Friday 30 July 2021
Another German site selected
UNESCO declares Danube Limes a World Heritage Site
From Scotland to North Africa: The entire 6000 kilometer long Roman Empire is to be a World Heritage Site. Along the Danube Limes, the next section has now been added, which also winds between Bad Gögging and Passau through Germany. It is already the fifth new German World Heritage Site.
UNESCO has designated the Danube Limes as part of the range of the ancient Roman Empire as a new World Heritage Site. The Responsible Committee of the United Nations Organization for Education, Science, Culture and Communication (UNESCO) announced the decision at its 44th meeting in Fuzhou, China. In its Bavarian section, the Danube Limes extend from Bad Gögging to Regensburg and Straubing to Passau in the district of Kelheim.
At the UNESCO meeting, which runs until tomorrow, Saturday, Germany has already received its fifth prize. Four applications were previously successful: Bad Ems, the spa towns of Baden-Baden and Bad Kissingen; Lower Germanic Limes; The Mathildenhohe Darmstadt; As well as Jewish sites in Speyer, Worms and Mainz. Only cultural and natural sites of outstanding universal value are designated as World Heritage.
Before the decision, tensions had risen after Hungary temporarily withdrew from the joint application along with Germany, Austria and Slovakia. The committee then deferred the decision that was actually planned for Monday and initially set up a working group for further deliberations.
Limes extend from Great Britain to Central and Eastern Europe and from the Middle East to North Africa. UNESCO is striving for a full international inscription of the 6000 km long “Borders of the Roman Empire”. On Tuesday, the Lower Germanic Limes were added to the World Heritage List, which run for some 400 kilometers along the Rhine. The border section begins at Rhinebrohl in Rhineland-Palatinate and ends in the North Sea in the Netherlands. There is a distance of 220 km between Bonn and Clev in North Rhine-Westphalia.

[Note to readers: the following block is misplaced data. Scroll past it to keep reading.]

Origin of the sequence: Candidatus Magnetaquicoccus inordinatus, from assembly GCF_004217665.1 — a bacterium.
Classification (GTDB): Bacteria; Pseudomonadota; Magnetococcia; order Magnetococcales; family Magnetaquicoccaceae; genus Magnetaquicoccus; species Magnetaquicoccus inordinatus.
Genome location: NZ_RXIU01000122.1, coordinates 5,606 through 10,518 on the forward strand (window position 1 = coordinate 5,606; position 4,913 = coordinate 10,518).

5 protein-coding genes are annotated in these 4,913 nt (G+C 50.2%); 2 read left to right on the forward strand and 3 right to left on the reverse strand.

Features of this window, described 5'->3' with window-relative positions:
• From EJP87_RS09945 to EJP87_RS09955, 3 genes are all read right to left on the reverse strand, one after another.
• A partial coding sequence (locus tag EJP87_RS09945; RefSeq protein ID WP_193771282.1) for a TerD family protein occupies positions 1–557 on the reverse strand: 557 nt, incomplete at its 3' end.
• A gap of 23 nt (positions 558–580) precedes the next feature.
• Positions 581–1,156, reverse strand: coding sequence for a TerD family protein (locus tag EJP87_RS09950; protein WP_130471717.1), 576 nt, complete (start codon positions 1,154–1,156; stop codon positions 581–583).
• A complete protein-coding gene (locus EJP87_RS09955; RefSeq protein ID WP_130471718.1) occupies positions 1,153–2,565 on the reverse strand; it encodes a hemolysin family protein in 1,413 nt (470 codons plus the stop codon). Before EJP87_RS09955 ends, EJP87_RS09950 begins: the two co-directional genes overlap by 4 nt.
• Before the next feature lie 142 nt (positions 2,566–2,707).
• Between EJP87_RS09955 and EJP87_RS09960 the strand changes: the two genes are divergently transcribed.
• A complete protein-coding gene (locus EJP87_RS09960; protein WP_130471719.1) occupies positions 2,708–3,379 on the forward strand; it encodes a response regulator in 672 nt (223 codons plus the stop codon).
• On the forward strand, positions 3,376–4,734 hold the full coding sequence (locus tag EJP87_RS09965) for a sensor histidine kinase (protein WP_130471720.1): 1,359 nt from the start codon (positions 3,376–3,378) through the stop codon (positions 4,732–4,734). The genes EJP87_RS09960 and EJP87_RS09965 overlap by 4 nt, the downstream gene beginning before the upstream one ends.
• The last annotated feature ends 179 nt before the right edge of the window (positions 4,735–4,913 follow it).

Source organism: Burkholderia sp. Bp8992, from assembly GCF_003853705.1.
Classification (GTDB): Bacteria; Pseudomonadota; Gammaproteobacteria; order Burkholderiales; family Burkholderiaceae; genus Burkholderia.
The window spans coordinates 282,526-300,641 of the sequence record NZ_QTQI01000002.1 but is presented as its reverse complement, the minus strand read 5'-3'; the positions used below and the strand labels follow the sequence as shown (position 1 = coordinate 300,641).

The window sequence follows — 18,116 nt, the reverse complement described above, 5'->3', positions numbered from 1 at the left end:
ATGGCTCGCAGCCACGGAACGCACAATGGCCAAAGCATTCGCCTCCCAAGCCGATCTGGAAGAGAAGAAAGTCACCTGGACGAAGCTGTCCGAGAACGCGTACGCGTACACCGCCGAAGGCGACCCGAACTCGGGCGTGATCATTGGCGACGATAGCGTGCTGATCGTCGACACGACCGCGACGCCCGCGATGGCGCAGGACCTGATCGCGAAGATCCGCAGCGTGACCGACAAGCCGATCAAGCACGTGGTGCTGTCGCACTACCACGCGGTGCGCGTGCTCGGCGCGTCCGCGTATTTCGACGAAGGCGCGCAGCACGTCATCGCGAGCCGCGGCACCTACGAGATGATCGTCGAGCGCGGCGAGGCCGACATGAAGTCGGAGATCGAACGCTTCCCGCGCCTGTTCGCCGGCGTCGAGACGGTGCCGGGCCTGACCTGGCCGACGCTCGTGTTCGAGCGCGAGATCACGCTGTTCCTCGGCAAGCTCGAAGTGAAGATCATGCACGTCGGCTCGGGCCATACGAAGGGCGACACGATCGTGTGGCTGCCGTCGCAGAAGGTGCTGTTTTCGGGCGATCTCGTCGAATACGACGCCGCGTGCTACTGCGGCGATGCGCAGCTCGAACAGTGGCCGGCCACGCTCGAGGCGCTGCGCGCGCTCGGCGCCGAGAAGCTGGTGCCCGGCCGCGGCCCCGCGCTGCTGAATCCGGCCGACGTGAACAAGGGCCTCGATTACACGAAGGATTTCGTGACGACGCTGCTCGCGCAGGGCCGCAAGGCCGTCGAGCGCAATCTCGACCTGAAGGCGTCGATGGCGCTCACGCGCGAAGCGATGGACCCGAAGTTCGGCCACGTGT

The boundary that is not only divided, but connected
“I am delighted that the World Heritage Committee has honored Danube Limes today,” said Maria Bohmer, president of the German Commission for UNESCO: “For the Romans, the Danube was not just a natural frontier, it was also an important link between goods and For ideas above all else,” Bomer says. So the Danube Limes not only diverged, but also intertwined very different worlds with each other. “It is an outstanding testament to Roman civilization, whose strength has always been to absorb external influences,” Bohmer said.
The fortifications of Hadrian’s Wall and Antonine Wall in Great Britain (1987/2008) and Upper German-Rhetian Limes in Germany (2005) had already been honored, marking the Roman Empire’s border from Scotland to Slovakia now as a globe. has been recognized. Heritage Site. With the newly registered components, however, the Danube Limes is still not complete, Michel Müntfering, Minister of State for International Cultural Policy at the Foreign Office, said: “We now need to connect sites on the eastern side of the Danube to the western sections. Limes,” said Müntfering: “The Danube Limes not only respects a special landscape of monuments, but also recognizes a long-standing association with Austria and Slovakia.”
The World Heritage Committee that decided on the award is made up of 21 elected Contracting States to the 1972 World Heritage Convention. As a rule, it makes decisions annually on the inscription of new cultural and natural sites on the World Heritage List. Due to the pandemic, the conference was postponed last year. The World Heritage List has more than 1100 cultural and natural sites in 167 countries. Of them, 51 are considered threatened.
Amateur web specialist. General food junkie. Typical zombie enthusiast. Avid music trailblazer. Lifelong explorer.